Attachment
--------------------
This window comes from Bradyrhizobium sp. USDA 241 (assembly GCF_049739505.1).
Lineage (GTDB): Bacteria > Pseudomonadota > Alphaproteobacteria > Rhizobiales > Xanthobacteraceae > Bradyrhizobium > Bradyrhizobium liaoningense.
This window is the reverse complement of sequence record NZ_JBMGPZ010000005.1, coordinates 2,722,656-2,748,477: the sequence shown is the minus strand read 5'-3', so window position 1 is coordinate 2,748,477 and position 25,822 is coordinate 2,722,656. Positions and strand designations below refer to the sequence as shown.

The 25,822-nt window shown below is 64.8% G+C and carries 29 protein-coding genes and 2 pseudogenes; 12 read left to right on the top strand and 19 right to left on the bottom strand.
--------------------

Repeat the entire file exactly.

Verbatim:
This window comes from Bradyrhizobium sp. USDA 241 (assembly GCF_049739505.1).
Lineage (GTDB): Bacteria > Pseudomonadota > Alphaproteobacteria > Rhizobiales > Xanthobacteraceae > Bradyrhizobium > Bradyrhizobium liaoningense.
This window is the reverse complement of sequence record NZ_JBMGPZ010000005.1, coordinates 2,722,656-2,748,477: the sequence shown is the minus strand read 5'-3', so window position 1 is coordinate 2,748,477 and position 25,822 is coordinate 2,722,656. Positions and strand designations below refer to the sequence as shown.

The 25,822-nt window shown below is 64.8% G+C and carries 29 protein-coding genes and 2 pseudogenes; 12 read left to right on the top strand and 19 right to left on the bottom strand.